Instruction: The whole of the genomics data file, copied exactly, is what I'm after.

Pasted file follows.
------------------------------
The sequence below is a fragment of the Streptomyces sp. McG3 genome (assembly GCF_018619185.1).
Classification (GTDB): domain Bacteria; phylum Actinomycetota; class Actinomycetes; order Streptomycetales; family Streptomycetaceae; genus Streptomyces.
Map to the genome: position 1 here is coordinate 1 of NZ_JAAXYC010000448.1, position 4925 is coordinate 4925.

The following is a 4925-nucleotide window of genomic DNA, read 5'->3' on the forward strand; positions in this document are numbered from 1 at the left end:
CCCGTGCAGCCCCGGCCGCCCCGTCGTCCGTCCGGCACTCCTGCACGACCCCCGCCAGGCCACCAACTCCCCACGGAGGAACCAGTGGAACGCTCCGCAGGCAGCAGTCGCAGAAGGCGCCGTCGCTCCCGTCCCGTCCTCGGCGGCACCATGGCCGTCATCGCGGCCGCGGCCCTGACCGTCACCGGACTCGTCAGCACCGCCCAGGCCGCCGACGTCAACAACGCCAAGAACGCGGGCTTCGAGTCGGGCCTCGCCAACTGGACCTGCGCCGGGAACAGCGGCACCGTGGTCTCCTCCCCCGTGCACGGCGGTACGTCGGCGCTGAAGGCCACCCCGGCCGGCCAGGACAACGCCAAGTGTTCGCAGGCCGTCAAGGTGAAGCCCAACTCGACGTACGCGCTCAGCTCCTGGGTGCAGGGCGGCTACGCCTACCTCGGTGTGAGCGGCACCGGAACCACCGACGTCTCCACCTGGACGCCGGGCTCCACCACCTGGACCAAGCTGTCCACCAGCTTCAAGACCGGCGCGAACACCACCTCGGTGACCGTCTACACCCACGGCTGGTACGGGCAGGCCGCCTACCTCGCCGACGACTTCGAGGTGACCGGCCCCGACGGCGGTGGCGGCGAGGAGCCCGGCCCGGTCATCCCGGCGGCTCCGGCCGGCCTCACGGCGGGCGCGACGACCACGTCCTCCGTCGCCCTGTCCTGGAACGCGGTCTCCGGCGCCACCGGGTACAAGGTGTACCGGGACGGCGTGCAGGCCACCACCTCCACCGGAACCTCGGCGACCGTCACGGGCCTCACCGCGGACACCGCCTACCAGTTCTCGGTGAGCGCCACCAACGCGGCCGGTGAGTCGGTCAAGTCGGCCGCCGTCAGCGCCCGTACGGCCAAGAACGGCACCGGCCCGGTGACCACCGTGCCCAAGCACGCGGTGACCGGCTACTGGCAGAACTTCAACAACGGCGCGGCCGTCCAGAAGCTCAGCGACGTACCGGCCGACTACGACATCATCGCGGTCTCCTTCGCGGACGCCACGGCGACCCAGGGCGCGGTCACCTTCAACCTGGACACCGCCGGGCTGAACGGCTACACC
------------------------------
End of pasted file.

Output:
The sequence below is a fragment of the Streptomyces sp. McG3 genome (assembly GCF_018619185.1).
Classification (GTDB): domain Bacteria; phylum Actinomycetota; class Actinomycetes; order Streptomycetales; family Streptomycetaceae; genus Streptomyces.
Map to the genome: position 1 here is coordinate 1 of NZ_JAAXYC010000448.1, position 4925 is coordinate 4925.

The following is a 4925-nucleotide window of genomic DNA, read 5'->3' on the forward strand; positions in this document are numbered from 1 at the left end:
CCCGTGCAGCCCCGGCCGCCCCGTCGTCCGTCCGGCACTCCTGCACGACCCCCGCCAGGCCACCAACTCCCCACGGAGGAACCAGTGGAACGCTCCGCAGGCAGCAGTCGCAGAAGGCGCCGTCGCTCCCGTCCCGTCCTCGGCGGCACCATGGCCGTCATCGCGGCCGCGGCCCTGACCGTCACCGGACTCGTCAGCACCGCCCAGGCCGCCGACGTCAACAACGCCAAGAACGCGGGCTTCGAGTCGGGCCTCGCCAACTGGACCTGCGCCGGGAACAGCGGCACCGTGGTCTCCTCCCCCGTGCACGGCGGTACGTCGGCGCTGAAGGCCACCCCGGCCGGCCAGGACAACGCCAAGTGTTCGCAGGCCGTCAAGGTGAAGCCCAACTCGACGTACGCGCTCAGCTCCTGGGTGCAGGGCGGCTACGCCTACCTCGGTGTGAGCGGCACCGGAACCACCGACGTCTCCACCTGGACGCCGGGCTCCACCACCTGGACCAAGCTGTCCACCAGCTTCAAGACCGGCGCGAACACCACCTCGGTGACCGTCTACACCCACGGCTGGTACGGGCAGGCCGCCTACCTCGCCGACGACTTCGAGGTGACCGGCCCCGACGGCGGTGGCGGCGAGGAGCCCGGCCCGGTCATCCCGGCGGCTCCGGCCGGCCTCACGGCGGGCGCGACGACCACGTCCTCCGTCGCCCTGTCCTGGAACGCGGTCTCCGGCGCCACCGGGTACAAGGTGTACCGGGACGGCGTGCAGGCCACCACCTCCACCGGAACCTCGGCGACCGTCACGGGCCTCACCGCGGACACCGCCTACCAGTTCTCGGTGAGCGCCACCAACGCGGCCGGTGAGTCGGTCAAGTCGGCCGCCGTCAGCGCCCGTACGGCCAAGAACGGCACCGGCCCGGTGACCACCGTGCCCAAGCACGCGGTGACCGGCTACTGGCAGAACTTCAACAACGGCGCGGCCGTCCAGAAGCTCAGCGACGTACCGGCCGACTACGACATCATCGCGGTCTCCTTCGCGGACGCCACGGCGACCCAGGGCGCGGTCACCTTCAACCTGGACACCGCCGGGCTGAACGGCTACACC